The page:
Among the pioneers to Clay county whose settlement here gave a distinctively upward and forward impetus to its internal development was the late William Tanner, whose achievements in his Texas home stand as a monument to his energy, industry and business sagacity. Although he lived here but a score of years, and much of that period at a time when farming didn’t pay much, yet he managed his affairs and so conducted his business as to become a prominent character among the home-builders of his county.
It was in October of 1874 that William Tanner bought his little family to Clay County and settled them in a rude but comfortable long house of two rooms, after the first winter, on his four hundred and eighty acre tract of raw land three miles northwest of Henrietta. He proceeded to the improvement of his farm by fencing it around with a rail fence, which the prairie fires afterward destroyed. His abode the first winter was a simple camp on the slough and his chief occupation for the first few years was the growing of cattle, which gave way as the county settled up to the raising of improved grades of horses, notably of the Pecheron stock. He made a success of all his stock enterprises and shipped his horses to markets in Illinois and drove his cattle to the railroad at Hunnewald, Kansas. The profits from his efforts on the farm enabled him to double the size of his original purchase, and it was this desirable homestead, well improved and well stocked, that he left to his widow and children when he passed away January 7, 1894.
Mr. Tanner was a settler from Montgomery county, Illinois, where he located upon his advent to the United States in 1853. He was a farmer and stock-raiser there, and had made something of a start in life when he sold his possessions to come to Texas. He was born in Slone House Barracks, in England, his father, William Tanner, being a soldier in the king’s army. His birth occurred March 24, 1826, and when four years of age his parents took up their residence in Ireland, where the father died in 1838. His mother, nee Sarah Whaley, died at Tuskin Pass, Ireland, being the mother of William, Jane, wife of Nathaniel Henry, and Hannah, both in their native Ireland.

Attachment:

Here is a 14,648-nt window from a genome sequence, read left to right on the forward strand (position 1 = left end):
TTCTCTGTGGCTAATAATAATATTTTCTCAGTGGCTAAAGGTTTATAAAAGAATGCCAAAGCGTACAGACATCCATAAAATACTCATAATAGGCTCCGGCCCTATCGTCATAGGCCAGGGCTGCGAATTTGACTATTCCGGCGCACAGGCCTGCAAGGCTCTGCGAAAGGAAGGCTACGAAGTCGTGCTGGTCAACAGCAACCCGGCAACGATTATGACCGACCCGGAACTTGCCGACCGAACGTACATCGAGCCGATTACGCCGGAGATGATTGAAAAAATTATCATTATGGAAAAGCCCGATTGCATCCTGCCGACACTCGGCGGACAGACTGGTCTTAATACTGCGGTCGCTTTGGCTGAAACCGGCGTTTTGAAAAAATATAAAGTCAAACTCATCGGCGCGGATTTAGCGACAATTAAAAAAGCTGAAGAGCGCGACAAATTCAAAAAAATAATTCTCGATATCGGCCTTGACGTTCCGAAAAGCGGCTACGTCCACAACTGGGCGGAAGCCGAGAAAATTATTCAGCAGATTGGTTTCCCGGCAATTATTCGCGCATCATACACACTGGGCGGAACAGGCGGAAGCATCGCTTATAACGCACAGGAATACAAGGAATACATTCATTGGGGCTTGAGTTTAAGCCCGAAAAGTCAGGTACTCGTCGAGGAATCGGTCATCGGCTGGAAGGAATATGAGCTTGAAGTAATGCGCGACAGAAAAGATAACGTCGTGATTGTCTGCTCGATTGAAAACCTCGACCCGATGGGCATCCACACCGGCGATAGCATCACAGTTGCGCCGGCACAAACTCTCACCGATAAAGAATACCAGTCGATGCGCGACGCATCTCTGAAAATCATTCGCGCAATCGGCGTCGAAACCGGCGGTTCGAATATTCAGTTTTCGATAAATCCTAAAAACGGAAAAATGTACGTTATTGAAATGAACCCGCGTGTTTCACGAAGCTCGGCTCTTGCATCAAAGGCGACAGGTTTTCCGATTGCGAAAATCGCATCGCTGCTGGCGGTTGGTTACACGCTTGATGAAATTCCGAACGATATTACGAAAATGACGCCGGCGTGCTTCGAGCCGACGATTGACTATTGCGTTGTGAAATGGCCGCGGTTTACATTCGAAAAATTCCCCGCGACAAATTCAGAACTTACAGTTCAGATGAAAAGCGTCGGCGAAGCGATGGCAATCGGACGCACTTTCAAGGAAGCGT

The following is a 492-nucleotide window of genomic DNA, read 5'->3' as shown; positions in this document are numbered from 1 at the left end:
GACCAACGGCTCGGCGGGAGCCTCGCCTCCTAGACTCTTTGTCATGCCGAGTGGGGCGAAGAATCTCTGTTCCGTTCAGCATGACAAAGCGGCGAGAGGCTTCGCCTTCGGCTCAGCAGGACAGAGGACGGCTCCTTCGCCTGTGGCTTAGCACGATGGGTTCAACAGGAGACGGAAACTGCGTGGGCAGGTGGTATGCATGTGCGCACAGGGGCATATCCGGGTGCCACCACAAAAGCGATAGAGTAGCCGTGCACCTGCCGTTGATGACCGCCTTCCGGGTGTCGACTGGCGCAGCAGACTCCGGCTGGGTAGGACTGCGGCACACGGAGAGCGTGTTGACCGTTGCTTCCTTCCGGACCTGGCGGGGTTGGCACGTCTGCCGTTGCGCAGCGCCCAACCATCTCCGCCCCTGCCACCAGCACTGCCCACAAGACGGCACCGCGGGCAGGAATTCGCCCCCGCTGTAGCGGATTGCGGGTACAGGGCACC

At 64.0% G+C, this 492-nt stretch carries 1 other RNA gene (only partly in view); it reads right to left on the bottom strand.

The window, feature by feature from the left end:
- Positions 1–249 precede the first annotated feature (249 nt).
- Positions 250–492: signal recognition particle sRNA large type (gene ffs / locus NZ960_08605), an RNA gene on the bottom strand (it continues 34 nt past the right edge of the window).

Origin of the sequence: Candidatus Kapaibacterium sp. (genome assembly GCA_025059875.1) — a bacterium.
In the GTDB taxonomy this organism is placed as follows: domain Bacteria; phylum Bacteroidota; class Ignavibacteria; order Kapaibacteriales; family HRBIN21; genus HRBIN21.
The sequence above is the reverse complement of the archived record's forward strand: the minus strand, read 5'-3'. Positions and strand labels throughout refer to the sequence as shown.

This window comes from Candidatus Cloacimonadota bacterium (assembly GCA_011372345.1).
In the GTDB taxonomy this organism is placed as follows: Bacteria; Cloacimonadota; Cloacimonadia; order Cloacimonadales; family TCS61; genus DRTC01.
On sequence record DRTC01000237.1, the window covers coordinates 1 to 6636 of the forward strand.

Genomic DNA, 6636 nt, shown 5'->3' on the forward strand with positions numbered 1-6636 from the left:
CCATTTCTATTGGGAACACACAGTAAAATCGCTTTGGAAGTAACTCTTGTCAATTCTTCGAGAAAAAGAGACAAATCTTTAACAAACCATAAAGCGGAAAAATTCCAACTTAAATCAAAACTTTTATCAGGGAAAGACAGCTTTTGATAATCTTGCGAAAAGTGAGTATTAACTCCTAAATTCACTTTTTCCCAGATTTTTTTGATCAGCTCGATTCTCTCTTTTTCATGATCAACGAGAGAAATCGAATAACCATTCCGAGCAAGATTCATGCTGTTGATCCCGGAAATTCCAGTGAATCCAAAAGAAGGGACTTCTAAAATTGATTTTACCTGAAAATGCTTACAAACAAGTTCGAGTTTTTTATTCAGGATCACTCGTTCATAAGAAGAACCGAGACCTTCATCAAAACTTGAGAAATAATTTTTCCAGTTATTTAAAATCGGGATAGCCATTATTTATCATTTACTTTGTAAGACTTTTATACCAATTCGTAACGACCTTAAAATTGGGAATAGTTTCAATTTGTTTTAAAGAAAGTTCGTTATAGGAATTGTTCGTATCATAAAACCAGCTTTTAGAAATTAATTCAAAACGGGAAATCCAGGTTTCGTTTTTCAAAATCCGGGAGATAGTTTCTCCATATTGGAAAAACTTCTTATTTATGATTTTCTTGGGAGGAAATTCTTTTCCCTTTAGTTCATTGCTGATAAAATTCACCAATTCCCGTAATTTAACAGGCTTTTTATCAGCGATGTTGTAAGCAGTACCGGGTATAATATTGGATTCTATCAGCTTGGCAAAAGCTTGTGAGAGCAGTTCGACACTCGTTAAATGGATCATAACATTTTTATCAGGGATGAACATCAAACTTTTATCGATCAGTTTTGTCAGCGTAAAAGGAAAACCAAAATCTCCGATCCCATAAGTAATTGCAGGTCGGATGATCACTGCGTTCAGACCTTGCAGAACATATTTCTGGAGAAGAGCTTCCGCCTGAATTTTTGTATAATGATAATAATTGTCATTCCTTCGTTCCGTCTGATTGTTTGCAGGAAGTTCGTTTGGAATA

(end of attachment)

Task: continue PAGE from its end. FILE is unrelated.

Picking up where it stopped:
William Tanner’s first endeavor on his own account was as a farmer in Ireland, and his last one there was an a merchant in Tuskin Pass. He came to the United States because of its numerous and varied opportunities and was accompanied on his voyage from Waring Point, Ireland, to Liverpool by his newly married wife. At Liverpool he took the sailer Jacob A. Westervelt for New York, and after a rough voyage of six weeks landed at Castle Garden. A visit of three weeks was made with friends and relatives in the metropolis and the young couple started on their long journey to Chicago and finally to Naples, Illinois. Stopping at Springfield en route Mr. Tanner entered government land, but passed his first winter in Hillsboro. The next year he got firmly settled in his new and frontier home, made all its substantial improvements and parted with it only to share in the development of the Lone Star state. On his trip south he came by rail to Sherman, where Dr. Eldridge, a promoter of western settlements, located him in Clay county. He provided himself with team, wagon and some farming implements—which latter he really brought from Illinois—and without notable incident made his way out to his future home.
In March, 1852, William Tanner married Eliza A. Best, a daughter of Robert and Sarah (Thompson) Best, both of the parents dying in county Armagh, Ireland. Of their children William lived in Macoupin county, Illinois, many years, was captain of a company in the Union army during the war, went to Dallas, Texas, in 1874, was a merchant there many years and died there in March, 1904; John is in the county Armagh and Sarah is married and resides in Belfast, Ireland; Joseph lives in Australia and James died in Ireland; Mary married Mr. Porter and is in her native Armagh, while Robert lives in Fannin county, Texas; Thomas is connected with a bank in Cork, and Eliza is at home with her sons in Clay county. Mrs. Tanner was born December 21, 1836, and her children are: Robert, born July 6, 1855; Thomas, born December 3, 1857, is in Hobart, Oklahoma, and has a son, Harry; William Henry, born February 28, 1860, died August 6 of the same year; Charles, born March 22, 1862, died December 9, 1863; Patrick E., born May 28, 1864, died September 16 following; John H., born September 2, 1865, married Alice Flippin and resides at Broken Arrow, Indian Territory, and has three children, Samuel R., Thomas J. and Alice May; Lucy, born February 19, 1868, resides on the old home, and is the wife of S. R. Bean; Sarah May, born January 5, 1870, resides in Henrietta and is the wife of George S. Ellis, with one child, William Sanders; William, born December 25, 1872, died in September, 1881; Illinois J., born August 30, 1874, died April 3, 1903; Harry L., born November 10, 1878, operates, in conjunction with his brother Robert, the homestead, and is an active participant in the affairs of the home. Like their father, the sons cling to stock as the surest profit winner of the farm and they also cultivate several hundred acres to grain and feed.
In politics William Tanner was a Democrat and his sons at home have yielded to the persuasions of the same faith. They entertain and have entertained a good citizen’s interest in local and state affairs, and their convictions are nearly always expressed in the polls.
Source: B. B. Paddock, History and Biographical Record of North and West Texas (Chicago: Lewis Publishing Co., 1906), Vol. II, pp. 94-95.